In my last column I talked about good pain and how you can use it to become a stronger, faster athlete.
Learning the difference between good pain and pain that injures can be confusing. But you can learn to recognize common signs and symptoms and use them as a warning in the case you do in fact have an injury.
Pushing through an injury won’t make you a faster athlete. It can damage your health and mobility. While some sports injuries are immediately evident, others can creep up slowly and progressively get worse. If you don't pay attention to both types of injuries, chronic problems can develop and severely slow you down.
The following list of warning signs comes from Anybody's Sports Medicine Book, written by James Garrick and Peter Radetsky.
1. Joint pain Joint pain should never be ignored. Patellar Tendonitis (runner’s knee), Trochanteric Bursitis (hip pain) and Achilles Tendonitis are common running injuries and usually develop with overuse and are common with marathon training.
2. Tenderness at a specific point If you can create pain at a specific point in a bone, muscle or joint by pressing your finger against your skin, you may have a significant injury.
3. Swelling Swelling is usually quite obvious and visible, but occasionally you may feel swollen without outward signs. Swelling is always a sign of an injury and should never be ignored. Often, swelling within a joint will cause pain, stiffness or may produce a clicking sound as the tendons snap over one another because they have been pushed into a new position due to swelling.
4. Reduced range of motion If swelling isn't obvious, you can usually find it by checking for a reduced range of motion in a joint. If there is significant swelling within a joint, you will lose range of motion; the limb will only go so far in each direction. Compare one side of the body with the other to identify major differences. If there are any, you have an injury that needs attention.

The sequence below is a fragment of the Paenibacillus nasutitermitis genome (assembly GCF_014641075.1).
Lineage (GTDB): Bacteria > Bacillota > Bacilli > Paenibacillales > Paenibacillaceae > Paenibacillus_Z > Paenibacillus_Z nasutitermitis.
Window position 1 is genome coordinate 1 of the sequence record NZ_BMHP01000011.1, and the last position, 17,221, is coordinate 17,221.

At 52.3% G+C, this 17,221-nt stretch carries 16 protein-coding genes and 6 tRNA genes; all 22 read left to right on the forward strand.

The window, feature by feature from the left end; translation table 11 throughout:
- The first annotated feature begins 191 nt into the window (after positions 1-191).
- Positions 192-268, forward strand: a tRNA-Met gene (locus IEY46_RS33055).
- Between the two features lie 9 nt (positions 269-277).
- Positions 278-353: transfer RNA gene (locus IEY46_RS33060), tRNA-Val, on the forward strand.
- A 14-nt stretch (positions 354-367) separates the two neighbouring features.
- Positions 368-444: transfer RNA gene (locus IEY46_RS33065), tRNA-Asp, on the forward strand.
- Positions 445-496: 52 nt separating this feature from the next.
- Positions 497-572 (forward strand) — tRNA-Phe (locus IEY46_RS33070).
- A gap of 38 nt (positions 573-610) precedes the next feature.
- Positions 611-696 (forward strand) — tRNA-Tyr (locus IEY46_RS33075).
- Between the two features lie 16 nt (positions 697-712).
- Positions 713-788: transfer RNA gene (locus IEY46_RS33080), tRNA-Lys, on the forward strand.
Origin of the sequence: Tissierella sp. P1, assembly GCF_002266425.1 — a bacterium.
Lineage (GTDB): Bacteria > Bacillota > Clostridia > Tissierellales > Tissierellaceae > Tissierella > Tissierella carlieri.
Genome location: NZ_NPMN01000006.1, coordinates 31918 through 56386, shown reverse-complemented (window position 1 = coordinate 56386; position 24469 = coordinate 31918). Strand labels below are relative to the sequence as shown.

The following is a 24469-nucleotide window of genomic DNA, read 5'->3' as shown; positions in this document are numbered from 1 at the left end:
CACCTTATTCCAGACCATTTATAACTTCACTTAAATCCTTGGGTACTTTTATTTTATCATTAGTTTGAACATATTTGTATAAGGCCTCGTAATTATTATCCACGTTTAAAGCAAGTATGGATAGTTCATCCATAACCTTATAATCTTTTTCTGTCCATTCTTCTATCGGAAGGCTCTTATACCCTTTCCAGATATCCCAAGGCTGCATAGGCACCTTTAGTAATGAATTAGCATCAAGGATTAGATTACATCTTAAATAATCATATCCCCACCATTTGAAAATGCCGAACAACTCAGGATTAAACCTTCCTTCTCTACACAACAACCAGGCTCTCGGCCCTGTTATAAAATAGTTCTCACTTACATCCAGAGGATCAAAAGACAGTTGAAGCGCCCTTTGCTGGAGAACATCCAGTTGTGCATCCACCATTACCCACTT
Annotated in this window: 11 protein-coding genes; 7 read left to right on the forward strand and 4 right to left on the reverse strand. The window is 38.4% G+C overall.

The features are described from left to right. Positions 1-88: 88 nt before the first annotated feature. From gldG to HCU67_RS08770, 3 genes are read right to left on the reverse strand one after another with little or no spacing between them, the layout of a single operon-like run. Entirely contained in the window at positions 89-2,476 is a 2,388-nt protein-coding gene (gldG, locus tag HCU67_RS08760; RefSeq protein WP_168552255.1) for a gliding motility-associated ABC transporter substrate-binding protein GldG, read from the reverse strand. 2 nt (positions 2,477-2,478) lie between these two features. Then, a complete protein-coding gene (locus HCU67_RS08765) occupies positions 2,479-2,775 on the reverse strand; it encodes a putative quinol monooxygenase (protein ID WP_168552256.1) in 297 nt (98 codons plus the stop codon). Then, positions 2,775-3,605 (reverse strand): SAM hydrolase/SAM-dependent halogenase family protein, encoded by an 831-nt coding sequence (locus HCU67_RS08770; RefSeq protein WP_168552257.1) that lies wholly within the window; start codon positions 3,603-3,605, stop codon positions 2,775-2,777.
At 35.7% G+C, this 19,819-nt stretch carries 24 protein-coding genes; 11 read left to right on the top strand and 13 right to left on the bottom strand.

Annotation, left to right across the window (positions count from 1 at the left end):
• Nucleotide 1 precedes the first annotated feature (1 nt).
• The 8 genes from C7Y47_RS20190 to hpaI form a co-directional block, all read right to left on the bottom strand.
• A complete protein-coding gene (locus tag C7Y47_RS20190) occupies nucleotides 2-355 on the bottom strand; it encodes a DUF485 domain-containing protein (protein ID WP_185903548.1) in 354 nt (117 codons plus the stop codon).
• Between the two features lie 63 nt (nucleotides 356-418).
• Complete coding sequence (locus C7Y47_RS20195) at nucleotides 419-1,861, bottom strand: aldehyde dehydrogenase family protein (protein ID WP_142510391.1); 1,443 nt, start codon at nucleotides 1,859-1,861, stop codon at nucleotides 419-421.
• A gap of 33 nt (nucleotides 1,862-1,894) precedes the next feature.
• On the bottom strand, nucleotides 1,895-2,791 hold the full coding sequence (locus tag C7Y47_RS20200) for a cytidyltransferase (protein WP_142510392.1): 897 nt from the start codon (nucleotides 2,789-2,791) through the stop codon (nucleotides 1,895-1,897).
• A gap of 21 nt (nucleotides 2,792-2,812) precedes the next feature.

5. Comparative weakness Comparing one side to the other for weakness is often hard to do, but can be a good clue to identify significant injury. One way to tell is to lift the same weight with the right and left side and carefully consider the result.
6. Numbness and tingling Never ignore numbness or tingling. Often related to nerve compression, these warning signs may indicate serious injury and should always be seen by a physician.
If you recognize any of the above warning signs, the goal is to prevent further damage.
You should take these steps, in the event you’re injured or experience discomfort.
1. Don't let the problem get any worse and don't let the swelling continue.
2. Look for an obvious cause of the injury such as poorly fitting equipment or a pulled muscle while sprinting. If you can locate the source of the injury, you can begin to remedy the situation.
3. If you have any of the above warning signs, do not continue your activity.
4. Begin treatment immediately.
There are ways to treat yourself and your injury, but don’t hesitate to see a doctor. A common phrase used to remember these basic steps is “rice,” which stands for rest, ice, compress and elevate.
1. Stop the activity immediately. Rest in this case simply means to stop the activity that caused the injury.
2. Apply ice to the injured part for no more than 10 minutes at a time. Let the area warm completely before applying ice again. Swelling causes pain and loss of motion, which in turn will limit use of the muscles. If you don't use the muscles, they will weaken, shorten, and resist repair which will slow down your return to your sport.
3. Elevate the injured part to reduce swelling.
4. Get to a physician, physiotherapist or chiropractor for a proper diagnosis and treatment.
Remember to never apply heat to acute injuries as it will increase swelling and decrease the speed of recovery.
Kristina Bangma is a coach, personal trainer and writer with a love of riding and racing. Email questions to firstname.lastname@example.org.